Mrtennis, based on information contained in the manual, the primary difference between the early LA-100 preamps and the MkIII version was that the mu follower tube in the signal path was a 5751 (RCA black plate I believe was Jud Barbers preference) and this was changed to a 6350 (Sylvania NOS was the preference) when the MkIII came out. I would have to go back and read the manual, but I believe the original LA- 100 used 10EM7 tubes in the power supply and when they became somewhat obsolete Jud Barber changed the circuit so that later versions used 6EM7 tubes which were more readily available.
I doubt these changes would make a significant difference in the sonics of the different versions of the LA-100. In my system I found this tube preamp to be a bit more neutral than most tube preamps I have heard (especially versus my Cary SLP-98), with excellent extension at each end, and yes, a bit euphonic in the mids, but overall an extremely musical preamp. On the other hand the LA-150 MkI was a little too neutral and IMO lacked some of the musicality the LA-100 MkIII possessed. The LA-150 MkII has addressed some of these issues and instead of the Russian tubes in the signal path, use 6350 tubes.
I wish I still owned my Joule and I know that someday I will revisit and spend some more time with another Joule preamp. If you have the opportunity you should listen to one.
are there any tube preamps you are aware of, which you would call syrupy ? the term is frequently used, but i have yet to hear a preamp i have described as syrupy.
i wasn't looking for a preamp, until today. i have an old prreamp from the 90's which needs to be replaced.
i too am looking for a warm, but also euphonic preamp. it's not easy. most tube preamps are two detailed and spectrally unbalanced for my taste. i just returned from ces and didn't hear one preamp i wanted to own.
i visited so many rooms at T.H.E. show and the Venetian, that i may have lost track of some of them.
suffice it to say, i was not impressed with any particular preamp. since i myself am looking for a tube preamp, the situation is disappointing.
i have no preamp in mind that i would really like to audition, although i am thinking about the mcintosh 220.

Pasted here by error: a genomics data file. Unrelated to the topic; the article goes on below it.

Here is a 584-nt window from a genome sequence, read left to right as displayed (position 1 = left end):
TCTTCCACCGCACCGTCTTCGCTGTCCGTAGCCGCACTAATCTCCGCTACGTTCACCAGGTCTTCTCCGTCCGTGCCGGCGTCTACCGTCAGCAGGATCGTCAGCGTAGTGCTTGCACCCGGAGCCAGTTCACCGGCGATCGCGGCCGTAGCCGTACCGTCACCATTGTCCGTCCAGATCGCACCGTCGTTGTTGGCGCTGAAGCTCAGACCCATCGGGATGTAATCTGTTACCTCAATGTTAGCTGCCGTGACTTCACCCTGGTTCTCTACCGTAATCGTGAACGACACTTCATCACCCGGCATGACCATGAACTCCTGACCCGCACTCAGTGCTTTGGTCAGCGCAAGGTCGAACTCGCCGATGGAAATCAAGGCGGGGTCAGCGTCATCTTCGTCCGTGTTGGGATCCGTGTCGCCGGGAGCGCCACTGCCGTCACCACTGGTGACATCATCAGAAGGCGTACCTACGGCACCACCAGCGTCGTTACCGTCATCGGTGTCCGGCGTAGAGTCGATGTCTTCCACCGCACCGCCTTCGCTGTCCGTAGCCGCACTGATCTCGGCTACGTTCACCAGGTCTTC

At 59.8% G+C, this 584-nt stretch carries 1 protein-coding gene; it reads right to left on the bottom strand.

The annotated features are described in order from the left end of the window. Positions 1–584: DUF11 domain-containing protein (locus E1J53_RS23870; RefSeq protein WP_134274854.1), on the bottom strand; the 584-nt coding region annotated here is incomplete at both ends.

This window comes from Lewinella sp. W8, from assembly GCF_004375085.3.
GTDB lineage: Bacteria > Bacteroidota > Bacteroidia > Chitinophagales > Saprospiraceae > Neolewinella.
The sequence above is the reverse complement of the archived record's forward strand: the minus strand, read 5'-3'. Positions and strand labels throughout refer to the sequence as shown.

i will now list some of the preamps that i heard, but i may not be able to provide model numbers:
gill audio, art audio, audio research, melody, navison, modwright, aesthetix, unison, bat, cat, antique sound lab, quad, zanden, granite audio, einstein audio, ayon, artemis labs, von gaylord, consonance, herron and hovland.
the above are all tube products. obviously, there were solid state preamps as well.
you might ask, why haven't i singled out one of these products as worthy of my attention.
the answer is simple. i broght a cd of an acoustic guitar. i was not satisfied with the sound of the guitar on most of the stereo systems i heard at the show.
obviously this is the right thread to discuss these matters. i am looking for a very warm preamp and cd player. i also spoke to the designer of dodd audio and he commented that his preamp is basically neutral.
its not that my expectations are unrealistic, or my hearing is deficient, because i visted these rooms with three other people and our observations concurred most of the time.
the problem is that manufacturers are attempting to design very linear components. unfortunately components are not perfect. there are flaws. the flaws usually comprise extra energy in the upper midrange/lower treble which create timbral inaccuracy.
Mrtennis, maybe the room acoustics or partnering equipment and cables were not optimal. Not quite sure why you would want a "syrupy" sound, and my guess is you would tire of it. Try the Atma-Sphere, it just sounds right, and it is fun to listen to. The only sure way is to try the stuff in your own system. Good luck. I have been having a similar problem finding a SS pre to live with.